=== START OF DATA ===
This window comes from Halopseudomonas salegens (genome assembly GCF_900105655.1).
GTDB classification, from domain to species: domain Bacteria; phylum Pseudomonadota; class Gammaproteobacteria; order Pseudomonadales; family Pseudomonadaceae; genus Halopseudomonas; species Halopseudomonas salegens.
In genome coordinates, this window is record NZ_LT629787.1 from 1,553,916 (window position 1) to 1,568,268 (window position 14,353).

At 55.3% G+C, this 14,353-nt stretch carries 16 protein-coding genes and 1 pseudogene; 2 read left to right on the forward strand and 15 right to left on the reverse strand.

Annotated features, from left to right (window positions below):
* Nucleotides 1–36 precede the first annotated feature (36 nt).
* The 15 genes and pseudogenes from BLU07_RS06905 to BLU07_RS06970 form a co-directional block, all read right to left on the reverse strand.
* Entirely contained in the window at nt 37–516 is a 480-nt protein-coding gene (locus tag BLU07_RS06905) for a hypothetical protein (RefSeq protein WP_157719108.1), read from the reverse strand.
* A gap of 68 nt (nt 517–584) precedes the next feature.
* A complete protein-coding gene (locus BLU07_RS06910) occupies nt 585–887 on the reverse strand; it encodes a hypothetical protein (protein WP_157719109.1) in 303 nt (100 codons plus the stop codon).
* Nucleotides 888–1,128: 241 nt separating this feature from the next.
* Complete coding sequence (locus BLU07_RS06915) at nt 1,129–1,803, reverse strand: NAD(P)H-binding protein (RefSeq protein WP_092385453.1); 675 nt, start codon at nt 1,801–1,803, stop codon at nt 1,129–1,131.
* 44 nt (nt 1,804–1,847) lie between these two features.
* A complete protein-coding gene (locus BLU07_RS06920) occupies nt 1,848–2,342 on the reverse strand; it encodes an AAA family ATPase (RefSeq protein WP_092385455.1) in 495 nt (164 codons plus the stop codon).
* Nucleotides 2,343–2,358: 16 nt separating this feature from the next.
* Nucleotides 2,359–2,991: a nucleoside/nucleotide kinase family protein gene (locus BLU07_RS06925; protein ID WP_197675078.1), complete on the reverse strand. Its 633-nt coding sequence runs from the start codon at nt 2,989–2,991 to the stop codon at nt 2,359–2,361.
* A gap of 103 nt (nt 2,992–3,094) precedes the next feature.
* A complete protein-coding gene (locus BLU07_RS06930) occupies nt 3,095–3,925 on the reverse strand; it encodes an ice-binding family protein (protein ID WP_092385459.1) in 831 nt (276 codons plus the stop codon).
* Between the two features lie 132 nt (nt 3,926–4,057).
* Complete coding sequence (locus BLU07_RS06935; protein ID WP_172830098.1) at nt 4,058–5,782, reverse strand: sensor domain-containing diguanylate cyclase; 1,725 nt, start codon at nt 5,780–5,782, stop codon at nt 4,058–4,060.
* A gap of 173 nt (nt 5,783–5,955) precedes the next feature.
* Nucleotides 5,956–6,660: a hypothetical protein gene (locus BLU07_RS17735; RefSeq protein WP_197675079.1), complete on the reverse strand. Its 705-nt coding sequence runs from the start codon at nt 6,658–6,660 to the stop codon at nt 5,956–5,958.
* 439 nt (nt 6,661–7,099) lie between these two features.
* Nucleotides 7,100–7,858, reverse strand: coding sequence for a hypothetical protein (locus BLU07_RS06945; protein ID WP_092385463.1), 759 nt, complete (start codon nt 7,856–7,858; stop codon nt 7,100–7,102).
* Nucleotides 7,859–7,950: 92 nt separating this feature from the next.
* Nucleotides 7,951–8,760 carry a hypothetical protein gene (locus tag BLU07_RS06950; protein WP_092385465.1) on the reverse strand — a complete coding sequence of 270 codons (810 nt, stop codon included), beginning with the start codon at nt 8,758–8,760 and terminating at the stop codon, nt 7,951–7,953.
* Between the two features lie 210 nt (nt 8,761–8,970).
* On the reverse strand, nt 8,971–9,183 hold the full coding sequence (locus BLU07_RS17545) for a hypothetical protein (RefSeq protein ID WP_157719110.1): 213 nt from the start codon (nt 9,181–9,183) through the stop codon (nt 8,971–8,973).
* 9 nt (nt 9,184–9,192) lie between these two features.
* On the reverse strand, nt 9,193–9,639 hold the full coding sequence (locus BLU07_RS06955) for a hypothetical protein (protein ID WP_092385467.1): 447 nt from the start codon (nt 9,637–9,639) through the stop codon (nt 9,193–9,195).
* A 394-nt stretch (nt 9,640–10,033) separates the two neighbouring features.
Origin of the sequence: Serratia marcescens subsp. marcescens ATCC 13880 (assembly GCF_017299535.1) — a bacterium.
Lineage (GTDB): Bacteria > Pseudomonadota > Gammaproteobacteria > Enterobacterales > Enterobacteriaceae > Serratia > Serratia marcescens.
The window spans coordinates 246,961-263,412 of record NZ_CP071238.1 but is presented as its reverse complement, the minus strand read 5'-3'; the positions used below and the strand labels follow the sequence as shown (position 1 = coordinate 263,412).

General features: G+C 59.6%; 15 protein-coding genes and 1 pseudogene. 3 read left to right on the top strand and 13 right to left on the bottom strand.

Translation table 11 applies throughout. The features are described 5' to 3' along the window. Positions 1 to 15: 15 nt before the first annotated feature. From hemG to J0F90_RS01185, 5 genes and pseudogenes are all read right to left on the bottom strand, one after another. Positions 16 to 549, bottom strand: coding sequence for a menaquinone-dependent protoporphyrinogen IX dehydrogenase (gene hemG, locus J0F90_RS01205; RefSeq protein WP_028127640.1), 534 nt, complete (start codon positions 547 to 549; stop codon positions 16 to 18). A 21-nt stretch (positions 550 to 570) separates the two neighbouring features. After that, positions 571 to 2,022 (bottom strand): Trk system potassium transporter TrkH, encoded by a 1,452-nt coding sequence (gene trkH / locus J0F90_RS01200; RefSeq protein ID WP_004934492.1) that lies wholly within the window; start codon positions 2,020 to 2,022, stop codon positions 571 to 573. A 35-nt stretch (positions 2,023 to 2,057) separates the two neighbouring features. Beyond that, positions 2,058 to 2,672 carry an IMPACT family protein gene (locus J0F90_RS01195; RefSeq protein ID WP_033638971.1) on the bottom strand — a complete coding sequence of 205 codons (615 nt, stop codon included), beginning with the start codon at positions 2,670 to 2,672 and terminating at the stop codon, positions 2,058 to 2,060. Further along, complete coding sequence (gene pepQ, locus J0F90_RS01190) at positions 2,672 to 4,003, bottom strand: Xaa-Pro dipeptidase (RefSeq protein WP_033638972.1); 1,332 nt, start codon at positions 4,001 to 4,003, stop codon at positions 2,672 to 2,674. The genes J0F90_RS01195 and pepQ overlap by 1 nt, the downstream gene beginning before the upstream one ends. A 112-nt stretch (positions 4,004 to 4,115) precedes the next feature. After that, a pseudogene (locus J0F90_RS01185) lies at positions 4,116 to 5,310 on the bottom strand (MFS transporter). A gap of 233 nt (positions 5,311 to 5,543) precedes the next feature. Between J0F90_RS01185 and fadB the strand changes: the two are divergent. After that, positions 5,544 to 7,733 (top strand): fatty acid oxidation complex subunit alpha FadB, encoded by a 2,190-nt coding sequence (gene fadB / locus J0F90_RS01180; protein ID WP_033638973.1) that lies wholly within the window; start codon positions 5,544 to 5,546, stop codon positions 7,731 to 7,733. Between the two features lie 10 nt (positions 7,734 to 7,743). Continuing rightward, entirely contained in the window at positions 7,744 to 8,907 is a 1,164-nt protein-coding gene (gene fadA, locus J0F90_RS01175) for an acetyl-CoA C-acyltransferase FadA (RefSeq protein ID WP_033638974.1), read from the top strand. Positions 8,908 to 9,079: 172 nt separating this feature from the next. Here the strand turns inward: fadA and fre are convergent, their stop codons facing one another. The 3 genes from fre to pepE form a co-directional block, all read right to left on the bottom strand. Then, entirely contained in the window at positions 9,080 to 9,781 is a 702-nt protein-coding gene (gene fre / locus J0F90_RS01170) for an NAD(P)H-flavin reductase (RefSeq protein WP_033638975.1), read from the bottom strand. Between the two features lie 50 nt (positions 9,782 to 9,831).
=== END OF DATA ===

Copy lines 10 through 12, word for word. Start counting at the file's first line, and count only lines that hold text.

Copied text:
* A complete protein-coding gene (locus BLU07_RS06910) occupies nt 585–887 on the reverse strand; it encodes a hypothetical protein (protein WP_157719109.1) in 303 nt (100 codons plus the stop codon).
* Nucleotides 888–1,128: 241 nt separating this feature from the next.
* Complete coding sequence (locus BLU07_RS06915) at nt 1,129–1,803, reverse strand: NAD(P)H-binding protein (RefSeq protein WP_092385453.1); 675 nt, start codon at nt 1,801–1,803, stop codon at nt 1,129–1,131.